St Luke's Reception Centre, Clapham Park, Balham, London

The St Luke's Reception Centre was opened by the Children's Society (formerly the Waifs and Strays Society) in 1949 at 14-18 Thornton Road, Clapham Park, Balham. The premises had previously been occupied by the Rudolf Memorial Home for Boys.

The location of the home is shown on the 1954 map below.

St Luke's Reception Centre site, Balham, c.1954.

St Luke's provided temporary accommodation, usually just a few weeks, for up to twenty children of a wide range of ages. The children staying at the home included those coming into the care of the Society for the first time, those whose fostering arrangements had broken down, and those from one of the branch homes who were in need of some specialised form of help. In the mid-1960s, the home started to reserve half its places for children needing longer term help.

St Luke's Reception Centre, Balham, 1949. © Peter Higginbotham

In 1973, the home began stop offer therapeutic care for emotionally disturbed children. It provided educational, psychiatric, and social work support, with the aim of eventually placing such children suitable long-term foster homes. In June 1976, difficulties in recruiting adequate staff for the scheme led to its relocation to Caerleon and other homes. St Luke's was then re-opened providing residential and day-care facilities.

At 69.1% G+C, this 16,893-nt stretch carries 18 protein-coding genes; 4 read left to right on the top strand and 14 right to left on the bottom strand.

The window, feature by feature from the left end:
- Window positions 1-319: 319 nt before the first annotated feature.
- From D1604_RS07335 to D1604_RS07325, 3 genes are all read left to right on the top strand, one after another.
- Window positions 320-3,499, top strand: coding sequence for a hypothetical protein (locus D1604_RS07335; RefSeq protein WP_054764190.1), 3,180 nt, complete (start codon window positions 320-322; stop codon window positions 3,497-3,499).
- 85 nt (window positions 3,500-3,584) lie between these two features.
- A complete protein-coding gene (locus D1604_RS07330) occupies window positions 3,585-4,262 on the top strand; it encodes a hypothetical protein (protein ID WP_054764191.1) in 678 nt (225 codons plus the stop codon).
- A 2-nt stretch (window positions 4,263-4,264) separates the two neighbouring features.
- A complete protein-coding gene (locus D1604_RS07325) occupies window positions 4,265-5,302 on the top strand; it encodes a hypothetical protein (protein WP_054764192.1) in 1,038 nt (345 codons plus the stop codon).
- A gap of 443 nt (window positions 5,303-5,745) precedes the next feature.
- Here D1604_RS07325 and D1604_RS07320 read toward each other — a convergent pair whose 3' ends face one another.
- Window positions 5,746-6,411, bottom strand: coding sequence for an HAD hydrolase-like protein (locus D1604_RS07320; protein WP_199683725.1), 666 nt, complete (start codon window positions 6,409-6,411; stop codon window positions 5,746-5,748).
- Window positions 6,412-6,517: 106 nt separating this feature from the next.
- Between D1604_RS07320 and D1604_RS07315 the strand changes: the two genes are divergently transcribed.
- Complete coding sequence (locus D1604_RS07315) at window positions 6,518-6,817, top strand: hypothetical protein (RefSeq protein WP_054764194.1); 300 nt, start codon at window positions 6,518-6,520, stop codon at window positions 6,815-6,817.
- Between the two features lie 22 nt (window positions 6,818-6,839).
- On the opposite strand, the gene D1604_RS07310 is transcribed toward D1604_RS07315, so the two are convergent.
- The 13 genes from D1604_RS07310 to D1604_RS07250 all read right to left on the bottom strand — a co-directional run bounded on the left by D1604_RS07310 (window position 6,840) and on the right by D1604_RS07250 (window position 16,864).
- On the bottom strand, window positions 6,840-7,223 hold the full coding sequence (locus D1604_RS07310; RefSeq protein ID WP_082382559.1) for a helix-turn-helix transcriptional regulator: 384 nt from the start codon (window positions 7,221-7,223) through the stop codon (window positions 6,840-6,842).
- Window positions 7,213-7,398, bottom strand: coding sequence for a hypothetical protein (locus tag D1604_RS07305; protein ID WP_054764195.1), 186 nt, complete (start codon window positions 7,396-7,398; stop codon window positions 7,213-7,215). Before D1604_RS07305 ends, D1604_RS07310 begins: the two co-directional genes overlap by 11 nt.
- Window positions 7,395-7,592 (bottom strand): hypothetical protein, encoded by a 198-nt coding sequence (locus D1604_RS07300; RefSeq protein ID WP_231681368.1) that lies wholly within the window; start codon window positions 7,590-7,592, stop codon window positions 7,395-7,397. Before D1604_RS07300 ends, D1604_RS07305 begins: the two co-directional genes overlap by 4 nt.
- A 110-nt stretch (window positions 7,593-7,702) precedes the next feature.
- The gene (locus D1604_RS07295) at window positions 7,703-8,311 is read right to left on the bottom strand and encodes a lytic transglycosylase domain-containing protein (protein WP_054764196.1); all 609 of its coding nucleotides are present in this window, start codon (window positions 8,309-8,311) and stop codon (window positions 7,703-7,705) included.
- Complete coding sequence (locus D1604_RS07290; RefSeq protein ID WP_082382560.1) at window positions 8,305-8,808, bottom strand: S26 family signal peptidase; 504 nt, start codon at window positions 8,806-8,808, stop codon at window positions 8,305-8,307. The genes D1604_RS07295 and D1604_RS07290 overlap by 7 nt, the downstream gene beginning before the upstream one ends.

The St Luke's building no longer exists.

Records

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Bibliography

  • Bowder, Bill Children First: a photo-history of England's children in need (1980, Mowbray)
  • Church of England Waifs and Strays' Society [Rudolfe, Edward de Montjoie] The First Forty Years: a chronicle of the Church of England Waifs and Strays' Society 1881-1920 (1922, Church of England Waifs and Strays' Society / S.P.C.K.)
  • Rudolf, Mildred de Montjoie Everybody's Children: the story of the Church of England Children's Society 1921-1948 (1950, OUP)
  • Stroud, John Thirteen Penny Stamps: the story of the Church of England Children's Society (Waifs and Strays) from 1881 to the 1970s (1971, Hodder and Stoughton)
  • Morris, Lester The Violets Are Mine: Tales of an Unwanted Orphan (2011, Xlibris Corporation) — memoir of a boy growing up in several of the Society's homes (Princes Risborough, Ashdon, Hunstanton, Leicester) in the 1940s and 50s.